Be careful with candles

Christmas is nearing and so is an end to another year. But it is important to practice fire safety this Christmas and New Year’s.
Why? To avoid the dangers of carelessness during a time of happiness and celebration, when people are relaxed and not as alert as usual.
Throughout the years, I attended far too many fires. The majority of them were related to smoking materials, cooking, and candles.
Remember: smokers need watchers! After parties, check upholstery, wastebaskets, and ashtrays for smoldering cigarettes.
Special precautions must be taken when using candles indoors. Always place the candle in a candlestick before lighting to provide a sturdy base and to collect melted wax.
Candles should be placed far enough away from combustible materials (such as curtains, bedding, and Christmas cards) to prevent ignition. Never place candles near a door because if a fire starts, your exit out of the room could be blocked.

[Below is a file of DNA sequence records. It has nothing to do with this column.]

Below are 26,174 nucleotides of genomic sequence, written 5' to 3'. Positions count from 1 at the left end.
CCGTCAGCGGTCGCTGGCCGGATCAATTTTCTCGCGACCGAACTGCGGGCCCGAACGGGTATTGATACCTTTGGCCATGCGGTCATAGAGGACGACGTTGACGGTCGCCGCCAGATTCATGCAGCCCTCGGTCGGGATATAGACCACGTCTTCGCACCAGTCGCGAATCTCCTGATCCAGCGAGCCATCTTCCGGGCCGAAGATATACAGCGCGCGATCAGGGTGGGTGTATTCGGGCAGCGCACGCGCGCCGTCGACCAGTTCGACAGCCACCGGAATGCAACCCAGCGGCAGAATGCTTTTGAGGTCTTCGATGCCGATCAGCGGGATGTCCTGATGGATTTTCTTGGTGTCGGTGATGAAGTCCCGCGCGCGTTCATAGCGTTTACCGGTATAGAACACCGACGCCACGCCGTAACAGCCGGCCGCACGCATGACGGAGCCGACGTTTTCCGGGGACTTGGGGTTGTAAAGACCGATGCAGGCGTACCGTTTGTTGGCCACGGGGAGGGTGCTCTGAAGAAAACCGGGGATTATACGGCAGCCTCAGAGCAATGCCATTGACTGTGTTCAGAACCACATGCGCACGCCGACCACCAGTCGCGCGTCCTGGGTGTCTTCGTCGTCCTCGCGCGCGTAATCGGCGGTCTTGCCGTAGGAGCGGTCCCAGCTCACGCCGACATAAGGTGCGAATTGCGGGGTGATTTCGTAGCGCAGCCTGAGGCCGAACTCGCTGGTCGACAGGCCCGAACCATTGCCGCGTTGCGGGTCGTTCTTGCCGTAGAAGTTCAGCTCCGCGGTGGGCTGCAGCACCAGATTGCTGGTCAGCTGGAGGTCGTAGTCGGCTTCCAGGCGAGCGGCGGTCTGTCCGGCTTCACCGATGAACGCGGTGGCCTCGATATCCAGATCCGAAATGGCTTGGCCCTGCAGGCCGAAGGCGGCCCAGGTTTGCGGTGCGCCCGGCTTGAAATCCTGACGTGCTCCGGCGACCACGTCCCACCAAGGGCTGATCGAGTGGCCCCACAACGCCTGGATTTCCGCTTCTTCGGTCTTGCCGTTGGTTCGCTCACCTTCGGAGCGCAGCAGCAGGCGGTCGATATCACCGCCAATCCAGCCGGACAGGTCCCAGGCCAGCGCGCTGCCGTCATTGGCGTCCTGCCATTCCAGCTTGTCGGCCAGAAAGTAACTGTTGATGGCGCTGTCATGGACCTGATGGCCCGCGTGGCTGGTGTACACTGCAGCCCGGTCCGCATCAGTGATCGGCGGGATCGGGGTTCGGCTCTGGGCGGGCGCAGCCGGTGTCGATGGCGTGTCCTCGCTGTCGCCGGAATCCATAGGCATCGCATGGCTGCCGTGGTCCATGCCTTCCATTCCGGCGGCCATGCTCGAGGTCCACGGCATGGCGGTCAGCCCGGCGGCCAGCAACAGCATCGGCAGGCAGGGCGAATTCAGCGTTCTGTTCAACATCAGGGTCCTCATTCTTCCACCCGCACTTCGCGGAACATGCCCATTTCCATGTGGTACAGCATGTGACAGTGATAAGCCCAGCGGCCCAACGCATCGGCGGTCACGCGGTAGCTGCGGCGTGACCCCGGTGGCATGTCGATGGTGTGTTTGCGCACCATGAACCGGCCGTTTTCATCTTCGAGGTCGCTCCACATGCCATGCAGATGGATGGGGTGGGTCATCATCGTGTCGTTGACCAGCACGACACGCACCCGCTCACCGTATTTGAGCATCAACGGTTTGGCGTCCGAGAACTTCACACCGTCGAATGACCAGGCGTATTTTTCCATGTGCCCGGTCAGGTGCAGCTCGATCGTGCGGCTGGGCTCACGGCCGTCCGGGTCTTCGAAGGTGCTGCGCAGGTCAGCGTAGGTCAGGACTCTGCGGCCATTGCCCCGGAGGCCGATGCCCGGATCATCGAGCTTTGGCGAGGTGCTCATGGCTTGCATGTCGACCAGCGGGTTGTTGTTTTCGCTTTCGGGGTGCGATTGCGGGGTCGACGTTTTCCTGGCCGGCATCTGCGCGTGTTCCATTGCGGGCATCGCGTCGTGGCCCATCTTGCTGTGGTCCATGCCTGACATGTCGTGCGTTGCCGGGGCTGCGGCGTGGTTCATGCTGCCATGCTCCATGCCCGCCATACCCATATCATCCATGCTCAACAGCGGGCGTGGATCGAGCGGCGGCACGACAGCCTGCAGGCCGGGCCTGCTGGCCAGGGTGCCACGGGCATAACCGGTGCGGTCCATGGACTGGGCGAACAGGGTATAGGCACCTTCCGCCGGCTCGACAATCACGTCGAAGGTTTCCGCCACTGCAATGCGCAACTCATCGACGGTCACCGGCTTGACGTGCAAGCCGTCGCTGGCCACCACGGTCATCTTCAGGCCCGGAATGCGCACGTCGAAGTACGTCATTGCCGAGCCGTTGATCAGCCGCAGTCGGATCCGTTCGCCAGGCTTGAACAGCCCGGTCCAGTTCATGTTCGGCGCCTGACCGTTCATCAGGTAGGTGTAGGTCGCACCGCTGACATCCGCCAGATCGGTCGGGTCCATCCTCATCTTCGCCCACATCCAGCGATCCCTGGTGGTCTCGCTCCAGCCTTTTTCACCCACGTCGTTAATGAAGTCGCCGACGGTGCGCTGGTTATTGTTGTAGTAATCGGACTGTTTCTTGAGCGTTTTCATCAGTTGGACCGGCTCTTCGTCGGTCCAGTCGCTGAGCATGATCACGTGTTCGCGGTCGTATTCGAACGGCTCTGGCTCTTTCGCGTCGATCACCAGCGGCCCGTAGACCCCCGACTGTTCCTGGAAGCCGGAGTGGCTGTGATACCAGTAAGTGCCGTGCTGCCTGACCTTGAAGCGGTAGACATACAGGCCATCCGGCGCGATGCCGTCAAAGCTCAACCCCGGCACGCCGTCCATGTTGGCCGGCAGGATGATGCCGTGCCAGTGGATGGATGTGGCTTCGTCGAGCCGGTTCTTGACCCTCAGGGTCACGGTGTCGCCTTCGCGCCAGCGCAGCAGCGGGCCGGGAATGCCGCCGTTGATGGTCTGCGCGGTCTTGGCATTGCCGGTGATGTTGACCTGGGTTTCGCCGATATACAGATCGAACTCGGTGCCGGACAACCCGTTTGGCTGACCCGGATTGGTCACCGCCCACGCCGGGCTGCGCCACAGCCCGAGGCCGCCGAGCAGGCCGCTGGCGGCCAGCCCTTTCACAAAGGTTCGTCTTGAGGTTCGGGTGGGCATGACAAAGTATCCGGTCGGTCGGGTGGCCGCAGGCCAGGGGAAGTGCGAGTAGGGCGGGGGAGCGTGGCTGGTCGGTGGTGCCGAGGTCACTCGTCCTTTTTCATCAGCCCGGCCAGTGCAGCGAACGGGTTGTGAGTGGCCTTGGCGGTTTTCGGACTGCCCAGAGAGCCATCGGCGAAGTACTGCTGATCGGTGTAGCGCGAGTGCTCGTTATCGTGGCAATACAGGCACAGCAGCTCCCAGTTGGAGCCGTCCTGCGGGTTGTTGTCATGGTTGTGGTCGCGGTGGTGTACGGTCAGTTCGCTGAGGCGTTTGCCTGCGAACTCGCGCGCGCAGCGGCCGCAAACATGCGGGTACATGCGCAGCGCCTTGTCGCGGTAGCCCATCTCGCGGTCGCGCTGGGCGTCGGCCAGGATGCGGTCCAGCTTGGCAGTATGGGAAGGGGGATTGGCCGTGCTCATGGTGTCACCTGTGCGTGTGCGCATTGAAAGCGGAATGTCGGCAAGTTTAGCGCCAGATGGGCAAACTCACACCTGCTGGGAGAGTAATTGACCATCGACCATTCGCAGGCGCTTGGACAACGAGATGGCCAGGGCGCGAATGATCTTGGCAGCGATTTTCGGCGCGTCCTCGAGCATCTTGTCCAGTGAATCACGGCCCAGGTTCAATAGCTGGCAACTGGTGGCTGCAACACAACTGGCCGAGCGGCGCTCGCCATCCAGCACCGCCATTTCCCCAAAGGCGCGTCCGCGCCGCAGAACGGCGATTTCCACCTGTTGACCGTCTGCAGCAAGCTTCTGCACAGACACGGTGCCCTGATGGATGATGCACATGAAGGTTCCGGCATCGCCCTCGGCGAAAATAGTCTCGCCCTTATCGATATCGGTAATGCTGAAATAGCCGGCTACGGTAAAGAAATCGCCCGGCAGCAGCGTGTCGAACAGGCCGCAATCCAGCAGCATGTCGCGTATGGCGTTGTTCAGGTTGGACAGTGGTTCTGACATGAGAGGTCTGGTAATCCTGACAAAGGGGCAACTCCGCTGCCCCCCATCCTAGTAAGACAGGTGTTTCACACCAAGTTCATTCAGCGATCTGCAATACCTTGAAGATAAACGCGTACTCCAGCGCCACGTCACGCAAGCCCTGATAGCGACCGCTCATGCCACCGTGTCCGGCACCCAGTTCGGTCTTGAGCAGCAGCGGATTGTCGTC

And never place a lighted candle in a window—it could easily fall off the window ledge or ignite the curtains.
Lighted candles should never be left unattended in a room and they should be extinguished when you leave the room. Like matches and lighters, candles should be placed out of the reach of children.
Children should never be left alone with a candle, nor should they be allowed to light or use a candle without adult supervision!
Also, due to family tradition as well as the ethnic background of many people in Canada and the United States, people still use candles on Christmas trees!
This practice is extremely dangerous, and can result in a furious fire within seconds.
Remember, if you never need what you learn about personal safety, you have lost nothing. But if you never learn what you need, you may lose everything . . . your family and your life!
Safety—it starts with you!
Tyler J. Moffitt served with the OPP as well as 15 years as a firefighter and emergency responder.

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